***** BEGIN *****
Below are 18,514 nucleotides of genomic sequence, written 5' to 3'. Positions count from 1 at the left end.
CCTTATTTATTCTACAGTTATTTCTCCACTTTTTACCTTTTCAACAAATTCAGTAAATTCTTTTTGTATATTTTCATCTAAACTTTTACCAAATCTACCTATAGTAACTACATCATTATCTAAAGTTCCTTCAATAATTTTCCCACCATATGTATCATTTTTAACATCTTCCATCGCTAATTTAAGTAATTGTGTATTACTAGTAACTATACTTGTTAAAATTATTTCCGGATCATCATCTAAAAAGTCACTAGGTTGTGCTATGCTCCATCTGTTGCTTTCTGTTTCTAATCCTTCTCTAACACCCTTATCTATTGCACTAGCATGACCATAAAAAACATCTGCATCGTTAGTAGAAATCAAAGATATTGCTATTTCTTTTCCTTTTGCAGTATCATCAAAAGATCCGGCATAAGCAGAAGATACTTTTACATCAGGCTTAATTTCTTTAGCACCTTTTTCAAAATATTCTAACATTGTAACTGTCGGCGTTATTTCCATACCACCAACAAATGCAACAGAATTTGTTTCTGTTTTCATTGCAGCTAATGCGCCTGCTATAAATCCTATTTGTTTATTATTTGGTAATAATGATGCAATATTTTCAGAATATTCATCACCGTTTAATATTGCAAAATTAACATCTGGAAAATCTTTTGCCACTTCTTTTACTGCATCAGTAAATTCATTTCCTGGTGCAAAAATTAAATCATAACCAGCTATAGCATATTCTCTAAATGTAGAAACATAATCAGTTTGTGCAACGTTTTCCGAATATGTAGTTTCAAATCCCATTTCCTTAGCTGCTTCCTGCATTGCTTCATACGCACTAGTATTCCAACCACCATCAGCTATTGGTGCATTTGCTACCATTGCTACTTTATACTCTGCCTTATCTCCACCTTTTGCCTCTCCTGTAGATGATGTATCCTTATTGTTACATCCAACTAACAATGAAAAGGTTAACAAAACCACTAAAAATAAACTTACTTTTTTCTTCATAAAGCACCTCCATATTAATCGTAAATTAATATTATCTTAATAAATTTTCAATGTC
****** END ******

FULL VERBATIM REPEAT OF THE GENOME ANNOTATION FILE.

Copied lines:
Below are 18,514 nucleotides of genomic sequence, written 5' to 3'. Positions count from 1 at the left end.
CCTTATTTATTCTACAGTTATTTCTCCACTTTTTACCTTTTCAACAAATTCAGTAAATTCTTTTTGTATATTTTCATCTAAACTTTTACCAAATCTACCTATAGTAACTACATCATTATCTAAAGTTCCTTCAATAATTTTCCCACCATATGTATCATTTTTAACATCTTCCATCGCTAATTTAAGTAATTGTGTATTACTAGTAACTATACTTGTTAAAATTATTTCCGGATCATCATCTAAAAAGTCACTAGGTTGTGCTATGCTCCATCTGTTGCTTTCTGTTTCTAATCCTTCTCTAACACCCTTATCTATTGCACTAGCATGACCATAAAAAACATCTGCATCGTTAGTAGAAATCAAAGATATTGCTATTTCTTTTCCTTTTGCAGTATCATCAAAAGATCCGGCATAAGCAGAAGATACTTTTACATCAGGCTTAATTTCTTTAGCACCTTTTTCAAAATATTCTAACATTGTAACTGTCGGCGTTATTTCCATACCACCAACAAATGCAACAGAATTTGTTTCTGTTTTCATTGCAGCTAATGCGCCTGCTATAAATCCTATTTGTTTATTATTTGGTAATAATGATGCAATATTTTCAGAATATTCATCACCGTTTAATATTGCAAAATTAACATCTGGAAAATCTTTTGCCACTTCTTTTACTGCATCAGTAAATTCATTTCCTGGTGCAAAAATTAAATCATAACCAGCTATAGCATATTCTCTAAATGTAGAAACATAATCAGTTTGTGCAACGTTTTCCGAATATGTAGTTTCAAATCCCATTTCCTTAGCTGCTTCCTGCATTGCTTCATACGCACTAGTATTCCAACCACCATCAGCTATTGGTGCATTTGCTACCATTGCTACTTTATACTCTGCCTTATCTCCACCTTTTGCCTCTCCTGTAGATGATGTATCCTTATTGTTACATCCAACTAACAATGAAAAGGTTAACAAAACCACTAAAAATAAACTTACTTTTTTCTTCATAAAGCACCTCCATATTAATCGTAAATTAATATTATCTTAATAAATTTTCAATGTC